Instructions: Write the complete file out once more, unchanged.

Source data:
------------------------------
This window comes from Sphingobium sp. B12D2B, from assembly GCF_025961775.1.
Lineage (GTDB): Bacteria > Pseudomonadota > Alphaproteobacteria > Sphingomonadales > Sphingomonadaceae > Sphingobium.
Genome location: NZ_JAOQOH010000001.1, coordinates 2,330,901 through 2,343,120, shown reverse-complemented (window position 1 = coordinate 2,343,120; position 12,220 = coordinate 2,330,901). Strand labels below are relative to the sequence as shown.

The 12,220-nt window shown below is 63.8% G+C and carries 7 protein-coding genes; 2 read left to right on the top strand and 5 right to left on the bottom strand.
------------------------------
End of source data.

This window comes from Sphingobium sp. B12D2B, from assembly GCF_025961775.1.
Lineage (GTDB): Bacteria > Pseudomonadota > Alphaproteobacteria > Sphingomonadales > Sphingomonadaceae > Sphingobium.
Genome location: NZ_JAOQOH010000001.1, coordinates 2,330,901 through 2,343,120, shown reverse-complemented (window position 1 = coordinate 2,343,120; position 12,220 = coordinate 2,330,901). Strand labels below are relative to the sequence as shown.

The 12,220-nt window shown below is 63.8% G+C and carries 7 protein-coding genes; 2 read left to right on the top strand and 5 right to left on the bottom strand.